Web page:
The Best Law School Student Loans
Updated On September 5, 2023
Editorial Note: This content is based solely on the author's opinions and is not provided, approved, endorsed or reviewed by any financial institution or partner.
Law school is a considerable investment – both in time and money. So, when it comes to law school student loans, you will need to understand your options beyond student loans from the federal government. For law school, you can borrow both federal student loans and private student loans.
Top Picks For Private Student Loans
- Student loans available to graduate, bachelors and associates degrees
- Deferment and forbearance options may be available
- Grace period for undergraduates: 6 months
- Grace period for graduate students: 9 months
- Flexible student loan repayment options
- Offer college, graduate school, law school, MBA and Parent student loans
- Flexible repayment options
- No late fees
- Autopay rate discount
- Free perks such as career planning and job search assistance
- Low rates from community lenders like credit unions and community banks
- Get lower rates with a co-signer
- Ability to pause payments for up to 18 months if you become unemployed
- May consider your academic credentials to help you get a lower rate
- If you repay 10% of your loan before your loan enters full repayment period, 1.0% APR is dropped from your current interest rate
- Offer student loans for undergraduates, career training, and graduate students.
- Provide private student loans to full-time, half-time and less the half-time students.
- Non-U.S. citizens are eligible for student loans with a qualified U.S. citizen co-signer.
- Multiple repayment options.
- Borrow from $1,000 up to 100% of the school-certified expenses.
- Student loans for college, graduate, medical/dental, law, MBA and Parent Loans
- Flexible repayment options
- Multi-year approval: no need to apply annually
- Cosigner option
- Forbearance and deferment options
- Student loan repayment while in school
- 1% cash back on student loan principal at graduation
- Co-signer release after 12 consecutive payments
- Financial hardship forbearance available
- No minimum income or credit score
- Apply with or without a co-signer
Federal student loans are available through the federal government. If you borrow a federal student loan, you'll get a fixed interest rate and have access to certain benefits such as income-driven repayment plans, forbearance and deferment. Plus, you can apply for student loan forgiveness through several different programs.
However, most student loan borrowers can't fund their law school education entirely with federal student loans. Why? The federal government limits the amount of federal student loans that you can borrow. Therefore, you'll likely need to explore alternative sources to fund your law school education. For example, scholarships, grants and private student loans are all potential options to pay for law school.
The average law school student graduates law school with over $140,000 in student loans. However, the good news is that there are several private student loan lenders who can offer competitive rates for your law school loans. In contrast to federal student loans, private student loans offer both fixed-rate and variable-rate student loans. If you have a strong credit score, your interest rate on a private student loan could be lower than your interest rate on a federal student loan.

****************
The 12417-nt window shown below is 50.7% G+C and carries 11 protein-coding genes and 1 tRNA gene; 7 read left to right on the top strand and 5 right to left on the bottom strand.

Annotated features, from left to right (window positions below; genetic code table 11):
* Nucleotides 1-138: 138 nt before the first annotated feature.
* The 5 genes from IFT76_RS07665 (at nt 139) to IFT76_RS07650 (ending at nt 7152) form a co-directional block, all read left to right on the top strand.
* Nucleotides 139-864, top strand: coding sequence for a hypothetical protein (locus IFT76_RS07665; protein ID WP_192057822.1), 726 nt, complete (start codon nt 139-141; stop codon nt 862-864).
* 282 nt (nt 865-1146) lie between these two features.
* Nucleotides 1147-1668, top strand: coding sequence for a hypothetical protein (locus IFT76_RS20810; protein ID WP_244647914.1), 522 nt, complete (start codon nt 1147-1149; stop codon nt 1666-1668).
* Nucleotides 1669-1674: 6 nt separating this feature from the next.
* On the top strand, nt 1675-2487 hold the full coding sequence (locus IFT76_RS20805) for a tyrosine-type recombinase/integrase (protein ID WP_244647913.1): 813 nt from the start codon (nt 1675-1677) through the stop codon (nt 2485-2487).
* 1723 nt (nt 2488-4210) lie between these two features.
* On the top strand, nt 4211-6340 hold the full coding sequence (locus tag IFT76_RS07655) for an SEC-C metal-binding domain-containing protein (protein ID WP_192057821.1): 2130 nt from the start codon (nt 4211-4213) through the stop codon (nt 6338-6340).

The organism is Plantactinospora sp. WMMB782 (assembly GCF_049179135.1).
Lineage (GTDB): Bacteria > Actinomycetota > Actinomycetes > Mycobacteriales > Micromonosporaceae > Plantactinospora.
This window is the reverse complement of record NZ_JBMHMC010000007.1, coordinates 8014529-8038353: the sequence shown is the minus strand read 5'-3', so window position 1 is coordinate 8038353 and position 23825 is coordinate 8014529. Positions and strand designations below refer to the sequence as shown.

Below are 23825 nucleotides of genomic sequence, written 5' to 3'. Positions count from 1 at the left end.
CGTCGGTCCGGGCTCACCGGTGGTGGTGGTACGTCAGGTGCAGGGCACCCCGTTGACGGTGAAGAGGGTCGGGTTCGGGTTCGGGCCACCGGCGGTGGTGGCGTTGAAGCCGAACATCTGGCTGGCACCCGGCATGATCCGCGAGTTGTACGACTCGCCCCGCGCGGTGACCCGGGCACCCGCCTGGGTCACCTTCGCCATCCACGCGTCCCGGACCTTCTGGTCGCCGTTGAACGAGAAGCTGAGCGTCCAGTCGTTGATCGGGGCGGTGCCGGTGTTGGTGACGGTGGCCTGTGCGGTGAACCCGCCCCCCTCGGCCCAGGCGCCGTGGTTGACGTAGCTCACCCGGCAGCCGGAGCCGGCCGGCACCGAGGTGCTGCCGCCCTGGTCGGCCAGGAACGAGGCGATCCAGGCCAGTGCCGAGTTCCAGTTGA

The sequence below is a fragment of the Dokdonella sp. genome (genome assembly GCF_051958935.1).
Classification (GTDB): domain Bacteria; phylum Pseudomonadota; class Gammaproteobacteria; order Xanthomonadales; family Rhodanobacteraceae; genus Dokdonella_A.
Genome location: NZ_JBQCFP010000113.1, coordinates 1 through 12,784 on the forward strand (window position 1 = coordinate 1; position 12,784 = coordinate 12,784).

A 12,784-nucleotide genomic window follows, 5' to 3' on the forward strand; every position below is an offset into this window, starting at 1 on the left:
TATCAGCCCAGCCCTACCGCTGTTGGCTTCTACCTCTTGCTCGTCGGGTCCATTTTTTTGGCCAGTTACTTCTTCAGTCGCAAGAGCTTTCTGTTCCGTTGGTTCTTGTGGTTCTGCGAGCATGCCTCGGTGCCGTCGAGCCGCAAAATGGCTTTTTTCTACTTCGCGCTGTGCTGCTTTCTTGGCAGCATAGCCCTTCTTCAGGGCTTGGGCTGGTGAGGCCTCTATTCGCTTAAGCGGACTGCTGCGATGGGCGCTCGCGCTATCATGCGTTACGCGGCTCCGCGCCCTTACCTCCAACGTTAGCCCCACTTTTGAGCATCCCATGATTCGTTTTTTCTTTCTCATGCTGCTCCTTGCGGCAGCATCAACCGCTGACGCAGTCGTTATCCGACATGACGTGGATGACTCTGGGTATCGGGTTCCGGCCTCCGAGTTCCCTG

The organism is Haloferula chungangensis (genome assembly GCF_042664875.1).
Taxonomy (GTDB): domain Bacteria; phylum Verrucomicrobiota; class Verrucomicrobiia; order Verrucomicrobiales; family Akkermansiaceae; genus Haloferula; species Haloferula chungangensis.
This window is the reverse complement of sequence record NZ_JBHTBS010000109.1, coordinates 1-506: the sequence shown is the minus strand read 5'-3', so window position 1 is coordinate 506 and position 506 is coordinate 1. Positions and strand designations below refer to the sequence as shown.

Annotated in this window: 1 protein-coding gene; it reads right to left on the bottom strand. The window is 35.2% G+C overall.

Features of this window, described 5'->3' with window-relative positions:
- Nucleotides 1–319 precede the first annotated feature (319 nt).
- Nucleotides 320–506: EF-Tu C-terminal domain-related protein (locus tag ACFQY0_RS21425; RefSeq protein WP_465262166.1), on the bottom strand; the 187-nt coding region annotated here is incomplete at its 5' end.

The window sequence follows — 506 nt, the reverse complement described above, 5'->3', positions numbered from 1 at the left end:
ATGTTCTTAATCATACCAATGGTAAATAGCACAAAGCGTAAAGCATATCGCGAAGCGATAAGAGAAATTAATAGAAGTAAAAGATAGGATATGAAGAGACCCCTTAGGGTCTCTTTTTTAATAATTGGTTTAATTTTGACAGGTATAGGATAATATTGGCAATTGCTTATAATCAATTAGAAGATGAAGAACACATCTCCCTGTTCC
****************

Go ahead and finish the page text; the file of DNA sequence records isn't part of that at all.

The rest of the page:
If you are applying to law school or already have been admitted, congratulations! Getting into law school is a major accomplishment. However, if you haven't started law school yet, it's never too early to start planning for your student loans.
These are our top picks for student loans for law school. When you choose student loans for law school, you should borrow federal student loans first. To apply, you can complete the Free Application For Federal Student Aid (FAFSA).
Once you borrow the maximum amount of federal student loans, then you should find the best private student loans for you. For private student loans, you'll work with a private lender. Typically, private student loans have lower interest rates than federal student loans.
Where should you start? Comparing student loans is easier than you may think. Here are some important steps:
- Evaluate each lender.
- Compare interest rates.
- Choose a fixed or variable interest rate.
- Understand student loan terms.
- Check your new interest rate with no impact to your credit.
- Apply to multiple lenders.
It's helpful to apply to multiple lenders. Why? Applying to multiple lenders is a smart way to maximize your chances for approval. Plus, you can compare interest rates and loan terms. Then, you should choose the interest rate and student loan payment terms that work best for you.
Also, make sure to check your interest rate for free. Most lenders will do a soft credit check, which takes a few minutes and has no impact to your credit score. Checking your new interest rates with several lenders can help you decide which lenders are best for you before you apply.